In my July 12, 2010 Meta-Reflections post, I commented on the squiggle sense and the complementary nature of nursing phenomena. I was delighted and surprised when David A. Engstrom, PhD, creator~designer of The Squiggle Sense blog and co-author, along with J.A. Scott Kelso, PhD, of The Complementary Nature, contacted me and invited me to be interviewed! We exchanged many an e-mail and now that interview is posted on the Squiggle Sense blog!
Dr. Engstrom also posted a comment to my July blog post, in which he extended an invitation to the nursing community to participate in the 100 Top Squiggles of Nursing project, part of his effort to gather the 100 top squiggles in a variety of disciplines. I think this would be a very interesting exercise that would add to our understanding and appreciation of the complementary nature and dynamics nurses negotiate on a daily basis.
So, here is the plan. I invite all my nursing colleagues to use the comment feature provided at the bottom of this blog post (click on the word “comment”) or send directly to me (email@example.com ) a list of squiggles you notice in your practice, education or research contexts. I, in turn, will pass them along to Dr. Engstrom, and we will slowly but surely build a list of the top 100 squiggles in nursing! For example, a few of my candidate squiggles of nursing are: nursing~negligence; suffering~succorance; health~illness; mindfulness~mindlessness.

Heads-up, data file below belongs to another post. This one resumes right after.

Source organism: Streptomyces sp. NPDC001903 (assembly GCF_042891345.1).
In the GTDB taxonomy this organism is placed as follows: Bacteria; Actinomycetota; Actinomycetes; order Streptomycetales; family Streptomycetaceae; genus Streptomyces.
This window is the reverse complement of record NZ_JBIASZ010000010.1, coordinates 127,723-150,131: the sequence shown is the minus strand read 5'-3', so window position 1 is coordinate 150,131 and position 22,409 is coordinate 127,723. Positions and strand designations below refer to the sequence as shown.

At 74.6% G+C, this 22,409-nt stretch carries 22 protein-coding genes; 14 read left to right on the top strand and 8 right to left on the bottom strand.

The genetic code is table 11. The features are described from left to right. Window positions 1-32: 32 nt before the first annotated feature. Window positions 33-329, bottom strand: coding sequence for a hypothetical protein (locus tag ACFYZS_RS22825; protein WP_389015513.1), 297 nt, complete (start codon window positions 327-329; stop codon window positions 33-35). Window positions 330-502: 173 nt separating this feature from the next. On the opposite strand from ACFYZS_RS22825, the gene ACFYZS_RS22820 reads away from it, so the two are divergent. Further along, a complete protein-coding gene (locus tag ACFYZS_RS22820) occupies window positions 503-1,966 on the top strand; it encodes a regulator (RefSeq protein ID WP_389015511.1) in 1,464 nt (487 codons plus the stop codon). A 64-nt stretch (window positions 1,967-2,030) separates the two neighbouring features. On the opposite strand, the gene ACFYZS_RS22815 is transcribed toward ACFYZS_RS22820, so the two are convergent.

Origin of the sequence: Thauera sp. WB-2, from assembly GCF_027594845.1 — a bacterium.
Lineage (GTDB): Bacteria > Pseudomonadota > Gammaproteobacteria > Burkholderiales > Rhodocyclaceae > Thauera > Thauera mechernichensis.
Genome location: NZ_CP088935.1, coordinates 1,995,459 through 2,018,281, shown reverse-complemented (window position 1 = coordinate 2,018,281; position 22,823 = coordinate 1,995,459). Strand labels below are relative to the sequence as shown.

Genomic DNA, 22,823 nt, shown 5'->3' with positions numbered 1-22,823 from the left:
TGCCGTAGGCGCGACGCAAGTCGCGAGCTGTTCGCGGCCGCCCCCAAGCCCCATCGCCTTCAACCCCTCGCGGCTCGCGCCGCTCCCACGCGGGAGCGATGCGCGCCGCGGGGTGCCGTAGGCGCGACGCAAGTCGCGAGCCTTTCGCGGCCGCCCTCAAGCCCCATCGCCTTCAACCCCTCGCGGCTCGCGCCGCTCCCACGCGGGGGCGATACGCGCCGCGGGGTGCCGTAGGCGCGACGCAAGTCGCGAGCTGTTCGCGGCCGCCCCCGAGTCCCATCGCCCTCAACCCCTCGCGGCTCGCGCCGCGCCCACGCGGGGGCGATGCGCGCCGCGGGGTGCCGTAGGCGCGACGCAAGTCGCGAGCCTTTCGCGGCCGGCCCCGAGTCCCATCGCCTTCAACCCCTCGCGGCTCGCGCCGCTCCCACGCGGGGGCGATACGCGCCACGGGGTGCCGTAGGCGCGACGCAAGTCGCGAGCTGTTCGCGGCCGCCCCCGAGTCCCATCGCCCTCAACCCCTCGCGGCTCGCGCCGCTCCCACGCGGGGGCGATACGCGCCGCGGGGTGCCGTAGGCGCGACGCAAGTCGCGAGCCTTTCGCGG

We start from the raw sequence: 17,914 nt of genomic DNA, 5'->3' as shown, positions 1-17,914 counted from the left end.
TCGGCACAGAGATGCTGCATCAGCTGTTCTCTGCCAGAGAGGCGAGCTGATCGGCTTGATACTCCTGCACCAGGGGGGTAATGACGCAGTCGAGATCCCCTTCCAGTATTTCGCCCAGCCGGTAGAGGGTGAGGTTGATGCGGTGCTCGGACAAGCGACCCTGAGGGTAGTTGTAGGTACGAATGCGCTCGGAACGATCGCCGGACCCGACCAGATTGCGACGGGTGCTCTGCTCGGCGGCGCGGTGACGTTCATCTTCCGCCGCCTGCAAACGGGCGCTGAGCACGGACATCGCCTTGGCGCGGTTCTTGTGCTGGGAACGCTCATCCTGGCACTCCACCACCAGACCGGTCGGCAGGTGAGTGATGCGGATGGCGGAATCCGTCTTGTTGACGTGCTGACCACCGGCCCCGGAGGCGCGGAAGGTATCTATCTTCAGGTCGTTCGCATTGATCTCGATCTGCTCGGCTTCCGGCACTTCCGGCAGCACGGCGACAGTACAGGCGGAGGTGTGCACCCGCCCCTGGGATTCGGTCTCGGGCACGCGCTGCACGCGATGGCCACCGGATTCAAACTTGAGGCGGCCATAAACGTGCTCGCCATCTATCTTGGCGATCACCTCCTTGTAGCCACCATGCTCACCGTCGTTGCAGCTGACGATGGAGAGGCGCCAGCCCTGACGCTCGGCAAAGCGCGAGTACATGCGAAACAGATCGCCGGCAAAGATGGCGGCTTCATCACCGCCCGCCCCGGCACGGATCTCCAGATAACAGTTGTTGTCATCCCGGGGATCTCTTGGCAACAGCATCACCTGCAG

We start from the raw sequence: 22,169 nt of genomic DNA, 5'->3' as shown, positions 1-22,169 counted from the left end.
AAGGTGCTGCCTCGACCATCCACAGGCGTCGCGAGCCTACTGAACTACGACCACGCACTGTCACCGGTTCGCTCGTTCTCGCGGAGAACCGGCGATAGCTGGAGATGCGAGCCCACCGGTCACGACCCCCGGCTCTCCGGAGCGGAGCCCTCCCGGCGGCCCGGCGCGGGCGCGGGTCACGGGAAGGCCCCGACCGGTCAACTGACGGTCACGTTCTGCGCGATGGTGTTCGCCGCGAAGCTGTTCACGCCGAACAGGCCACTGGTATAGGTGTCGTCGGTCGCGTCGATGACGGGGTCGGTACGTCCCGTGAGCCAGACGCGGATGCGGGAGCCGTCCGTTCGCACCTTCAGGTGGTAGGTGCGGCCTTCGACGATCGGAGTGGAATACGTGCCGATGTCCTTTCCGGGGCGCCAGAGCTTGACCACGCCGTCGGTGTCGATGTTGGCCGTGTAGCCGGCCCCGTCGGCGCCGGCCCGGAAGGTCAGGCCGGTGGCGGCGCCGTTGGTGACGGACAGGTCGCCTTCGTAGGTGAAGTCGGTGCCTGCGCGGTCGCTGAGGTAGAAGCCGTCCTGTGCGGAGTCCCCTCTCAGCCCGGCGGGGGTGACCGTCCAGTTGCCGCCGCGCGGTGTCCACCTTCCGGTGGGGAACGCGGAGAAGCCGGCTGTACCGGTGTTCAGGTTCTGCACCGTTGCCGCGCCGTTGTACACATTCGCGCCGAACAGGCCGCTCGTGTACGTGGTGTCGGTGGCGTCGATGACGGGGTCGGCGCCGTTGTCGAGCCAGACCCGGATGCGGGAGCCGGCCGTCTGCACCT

What complementary pairs or “squiggles” has your squiggle sense perceived and acted upon? Participating in this project is easy. All I need are your squiggles, but if you care to spend a few minutes to let us know why you chose your particular candidate(s), please do so.
For Reflections on Nursing Leadership (RNL), published by the Honor Society of Nursing, Sigma Theta Tau International.